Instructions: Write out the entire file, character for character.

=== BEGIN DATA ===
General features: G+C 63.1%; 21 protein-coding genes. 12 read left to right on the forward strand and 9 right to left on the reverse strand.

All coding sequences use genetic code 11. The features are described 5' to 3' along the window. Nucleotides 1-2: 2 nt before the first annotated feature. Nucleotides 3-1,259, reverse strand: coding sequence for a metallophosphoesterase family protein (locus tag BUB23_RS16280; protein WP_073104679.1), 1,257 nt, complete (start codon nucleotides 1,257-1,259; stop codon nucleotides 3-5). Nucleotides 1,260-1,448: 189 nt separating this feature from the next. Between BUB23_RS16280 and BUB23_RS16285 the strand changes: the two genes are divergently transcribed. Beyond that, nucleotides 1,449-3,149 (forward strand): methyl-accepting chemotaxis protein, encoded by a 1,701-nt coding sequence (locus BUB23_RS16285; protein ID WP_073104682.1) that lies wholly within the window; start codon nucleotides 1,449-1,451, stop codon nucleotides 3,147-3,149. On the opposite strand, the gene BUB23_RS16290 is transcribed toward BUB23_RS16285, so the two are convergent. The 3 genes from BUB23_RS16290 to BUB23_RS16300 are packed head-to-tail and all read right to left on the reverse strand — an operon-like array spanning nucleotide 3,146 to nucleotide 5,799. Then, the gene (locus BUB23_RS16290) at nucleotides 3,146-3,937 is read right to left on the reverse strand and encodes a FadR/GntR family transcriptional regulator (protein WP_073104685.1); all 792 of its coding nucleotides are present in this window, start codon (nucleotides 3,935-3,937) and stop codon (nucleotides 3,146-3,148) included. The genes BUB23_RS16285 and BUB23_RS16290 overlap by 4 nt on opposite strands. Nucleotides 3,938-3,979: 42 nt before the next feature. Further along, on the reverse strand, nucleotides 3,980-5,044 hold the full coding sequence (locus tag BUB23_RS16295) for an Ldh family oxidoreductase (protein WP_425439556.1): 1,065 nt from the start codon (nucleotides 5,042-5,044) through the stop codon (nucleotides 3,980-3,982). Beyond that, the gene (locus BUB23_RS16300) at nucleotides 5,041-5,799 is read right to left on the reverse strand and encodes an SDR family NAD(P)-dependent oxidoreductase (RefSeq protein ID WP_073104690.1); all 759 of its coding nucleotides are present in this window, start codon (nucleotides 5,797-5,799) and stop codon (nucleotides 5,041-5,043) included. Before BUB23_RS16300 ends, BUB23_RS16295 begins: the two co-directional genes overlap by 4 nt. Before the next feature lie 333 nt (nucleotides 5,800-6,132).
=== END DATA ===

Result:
General features: G+C 63.1%; 21 protein-coding genes. 12 read left to right on the forward strand and 9 right to left on the reverse strand.

All coding sequences use genetic code 11. The features are described 5' to 3' along the window. Nucleotides 1-2: 2 nt before the first annotated feature. Nucleotides 3-1,259, reverse strand: coding sequence for a metallophosphoesterase family protein (locus tag BUB23_RS16280; protein WP_073104679.1), 1,257 nt, complete (start codon nucleotides 1,257-1,259; stop codon nucleotides 3-5). Nucleotides 1,260-1,448: 189 nt separating this feature from the next. Between BUB23_RS16280 and BUB23_RS16285 the strand changes: the two genes are divergently transcribed. Beyond that, nucleotides 1,449-3,149 (forward strand): methyl-accepting chemotaxis protein, encoded by a 1,701-nt coding sequence (locus BUB23_RS16285; protein ID WP_073104682.1) that lies wholly within the window; start codon nucleotides 1,449-1,451, stop codon nucleotides 3,147-3,149. On the opposite strand, the gene BUB23_RS16290 is transcribed toward BUB23_RS16285, so the two are convergent. The 3 genes from BUB23_RS16290 to BUB23_RS16300 are packed head-to-tail and all read right to left on the reverse strand — an operon-like array spanning nucleotide 3,146 to nucleotide 5,799. Then, the gene (locus BUB23_RS16290) at nucleotides 3,146-3,937 is read right to left on the reverse strand and encodes a FadR/GntR family transcriptional regulator (protein WP_073104685.1); all 792 of its coding nucleotides are present in this window, start codon (nucleotides 3,935-3,937) and stop codon (nucleotides 3,146-3,148) included. The genes BUB23_RS16285 and BUB23_RS16290 overlap by 4 nt on opposite strands. Nucleotides 3,938-3,979: 42 nt before the next feature. Further along, on the reverse strand, nucleotides 3,980-5,044 hold the full coding sequence (locus tag BUB23_RS16295) for an Ldh family oxidoreductase (protein WP_425439556.1): 1,065 nt from the start codon (nucleotides 5,042-5,044) through the stop codon (nucleotides 3,980-3,982). Beyond that, the gene (locus BUB23_RS16300) at nucleotides 5,041-5,799 is read right to left on the reverse strand and encodes an SDR family NAD(P)-dependent oxidoreductase (RefSeq protein ID WP_073104690.1); all 759 of its coding nucleotides are present in this window, start codon (nucleotides 5,797-5,799) and stop codon (nucleotides 5,041-5,043) included. Before BUB23_RS16300 ends, BUB23_RS16295 begins: the two co-directional genes overlap by 4 nt. Before the next feature lie 333 nt (nucleotides 5,800-6,132).